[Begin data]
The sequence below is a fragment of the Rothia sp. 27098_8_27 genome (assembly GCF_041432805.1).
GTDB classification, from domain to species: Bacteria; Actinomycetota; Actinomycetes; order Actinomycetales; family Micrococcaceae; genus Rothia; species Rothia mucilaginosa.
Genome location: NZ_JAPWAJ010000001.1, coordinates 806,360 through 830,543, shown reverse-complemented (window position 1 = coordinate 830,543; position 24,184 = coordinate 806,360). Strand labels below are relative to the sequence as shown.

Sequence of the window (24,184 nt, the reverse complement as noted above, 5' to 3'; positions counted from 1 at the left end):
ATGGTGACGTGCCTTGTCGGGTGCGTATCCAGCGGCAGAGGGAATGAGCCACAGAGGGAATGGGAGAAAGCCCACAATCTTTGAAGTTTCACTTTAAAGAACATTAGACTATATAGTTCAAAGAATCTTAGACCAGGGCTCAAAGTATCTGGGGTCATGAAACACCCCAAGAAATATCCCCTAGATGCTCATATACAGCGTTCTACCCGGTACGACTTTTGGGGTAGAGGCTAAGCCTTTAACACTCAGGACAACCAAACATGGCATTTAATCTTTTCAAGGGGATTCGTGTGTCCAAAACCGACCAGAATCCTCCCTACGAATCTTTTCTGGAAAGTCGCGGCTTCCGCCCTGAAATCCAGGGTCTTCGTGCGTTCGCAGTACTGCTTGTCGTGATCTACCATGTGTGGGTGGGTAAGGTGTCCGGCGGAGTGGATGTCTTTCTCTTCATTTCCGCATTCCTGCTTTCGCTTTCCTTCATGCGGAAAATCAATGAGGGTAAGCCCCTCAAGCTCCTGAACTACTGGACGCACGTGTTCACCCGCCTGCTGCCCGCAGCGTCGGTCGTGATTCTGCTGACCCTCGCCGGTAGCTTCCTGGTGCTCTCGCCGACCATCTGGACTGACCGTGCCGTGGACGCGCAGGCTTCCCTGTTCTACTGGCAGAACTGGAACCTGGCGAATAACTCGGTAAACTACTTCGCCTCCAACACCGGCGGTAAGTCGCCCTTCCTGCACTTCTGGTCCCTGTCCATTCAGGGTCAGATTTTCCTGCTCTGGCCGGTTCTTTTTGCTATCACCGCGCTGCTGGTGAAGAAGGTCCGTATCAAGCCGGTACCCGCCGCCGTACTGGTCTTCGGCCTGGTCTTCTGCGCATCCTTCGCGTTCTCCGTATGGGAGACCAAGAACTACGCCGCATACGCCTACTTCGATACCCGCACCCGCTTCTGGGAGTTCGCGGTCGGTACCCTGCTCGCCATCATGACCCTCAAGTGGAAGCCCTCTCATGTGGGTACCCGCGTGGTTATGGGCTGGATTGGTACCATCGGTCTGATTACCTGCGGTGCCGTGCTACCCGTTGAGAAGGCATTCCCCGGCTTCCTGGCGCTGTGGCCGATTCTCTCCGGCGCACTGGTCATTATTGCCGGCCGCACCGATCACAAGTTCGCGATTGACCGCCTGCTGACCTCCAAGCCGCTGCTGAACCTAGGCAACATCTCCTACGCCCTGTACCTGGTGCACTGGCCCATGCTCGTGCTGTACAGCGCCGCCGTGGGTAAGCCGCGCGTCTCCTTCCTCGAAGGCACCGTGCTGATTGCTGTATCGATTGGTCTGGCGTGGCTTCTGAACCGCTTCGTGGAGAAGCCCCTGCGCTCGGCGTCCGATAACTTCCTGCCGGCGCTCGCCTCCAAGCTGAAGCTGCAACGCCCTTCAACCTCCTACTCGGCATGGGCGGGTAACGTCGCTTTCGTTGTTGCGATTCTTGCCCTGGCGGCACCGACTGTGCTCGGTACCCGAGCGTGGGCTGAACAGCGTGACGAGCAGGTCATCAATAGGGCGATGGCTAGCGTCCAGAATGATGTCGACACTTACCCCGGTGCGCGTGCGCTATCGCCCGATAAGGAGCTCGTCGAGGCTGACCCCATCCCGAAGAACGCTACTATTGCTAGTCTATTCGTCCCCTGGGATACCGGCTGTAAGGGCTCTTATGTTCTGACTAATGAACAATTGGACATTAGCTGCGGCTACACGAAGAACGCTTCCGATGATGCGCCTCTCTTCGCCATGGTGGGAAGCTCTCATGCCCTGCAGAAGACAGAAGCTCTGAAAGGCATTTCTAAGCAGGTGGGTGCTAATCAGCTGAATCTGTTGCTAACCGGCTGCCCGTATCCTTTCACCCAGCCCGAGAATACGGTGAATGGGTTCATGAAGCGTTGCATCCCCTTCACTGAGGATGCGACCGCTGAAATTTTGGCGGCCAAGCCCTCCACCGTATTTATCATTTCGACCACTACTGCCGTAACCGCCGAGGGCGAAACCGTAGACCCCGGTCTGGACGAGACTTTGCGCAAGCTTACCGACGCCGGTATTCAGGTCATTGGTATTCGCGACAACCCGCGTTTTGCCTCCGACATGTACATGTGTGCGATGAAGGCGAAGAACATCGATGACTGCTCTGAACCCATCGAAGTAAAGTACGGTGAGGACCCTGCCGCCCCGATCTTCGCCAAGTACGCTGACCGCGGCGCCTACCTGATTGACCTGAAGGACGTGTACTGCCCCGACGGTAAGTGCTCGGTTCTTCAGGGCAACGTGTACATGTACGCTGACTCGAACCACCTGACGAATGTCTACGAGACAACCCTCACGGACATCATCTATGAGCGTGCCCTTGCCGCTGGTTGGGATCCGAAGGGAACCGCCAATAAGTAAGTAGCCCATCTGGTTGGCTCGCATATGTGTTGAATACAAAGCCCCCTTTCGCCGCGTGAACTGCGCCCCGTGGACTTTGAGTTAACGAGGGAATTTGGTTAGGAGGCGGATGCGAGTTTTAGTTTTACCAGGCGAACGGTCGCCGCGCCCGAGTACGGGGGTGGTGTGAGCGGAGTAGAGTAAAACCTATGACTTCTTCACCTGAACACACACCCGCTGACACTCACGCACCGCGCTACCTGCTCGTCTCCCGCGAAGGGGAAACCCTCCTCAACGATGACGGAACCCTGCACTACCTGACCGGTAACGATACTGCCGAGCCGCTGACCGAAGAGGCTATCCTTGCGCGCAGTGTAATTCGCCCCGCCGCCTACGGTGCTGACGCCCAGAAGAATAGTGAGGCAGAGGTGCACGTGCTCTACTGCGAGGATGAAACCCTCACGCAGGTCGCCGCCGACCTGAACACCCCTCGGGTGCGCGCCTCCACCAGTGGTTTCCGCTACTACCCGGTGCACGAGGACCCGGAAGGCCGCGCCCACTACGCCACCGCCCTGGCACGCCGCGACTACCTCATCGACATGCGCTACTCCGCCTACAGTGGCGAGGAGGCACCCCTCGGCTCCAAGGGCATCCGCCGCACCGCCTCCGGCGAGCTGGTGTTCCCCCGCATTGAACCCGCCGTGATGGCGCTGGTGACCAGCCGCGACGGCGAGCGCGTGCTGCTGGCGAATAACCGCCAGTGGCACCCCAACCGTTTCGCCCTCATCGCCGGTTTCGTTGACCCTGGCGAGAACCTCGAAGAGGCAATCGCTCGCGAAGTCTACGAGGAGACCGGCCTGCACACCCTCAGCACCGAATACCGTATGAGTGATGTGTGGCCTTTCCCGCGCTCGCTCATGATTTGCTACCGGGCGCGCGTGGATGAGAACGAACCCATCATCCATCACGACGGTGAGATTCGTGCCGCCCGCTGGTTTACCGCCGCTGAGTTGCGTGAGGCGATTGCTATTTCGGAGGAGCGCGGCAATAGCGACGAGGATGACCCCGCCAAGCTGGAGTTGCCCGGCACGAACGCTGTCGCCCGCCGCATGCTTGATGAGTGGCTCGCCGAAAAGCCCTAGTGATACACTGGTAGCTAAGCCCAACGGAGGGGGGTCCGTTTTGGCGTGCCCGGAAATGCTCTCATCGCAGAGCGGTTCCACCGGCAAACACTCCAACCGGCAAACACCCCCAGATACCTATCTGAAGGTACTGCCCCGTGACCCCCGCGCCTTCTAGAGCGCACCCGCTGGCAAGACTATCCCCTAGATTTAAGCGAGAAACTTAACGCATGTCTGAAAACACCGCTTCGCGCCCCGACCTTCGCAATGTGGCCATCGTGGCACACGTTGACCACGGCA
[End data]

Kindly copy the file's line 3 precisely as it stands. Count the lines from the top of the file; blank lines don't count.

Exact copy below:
Genome location: NZ_JAPWAJ010000001.1, coordinates 806,360 through 830,543, shown reverse-complemented (window position 1 = coordinate 830,543; position 24,184 = coordinate 806,360). Strand labels below are relative to the sequence as shown.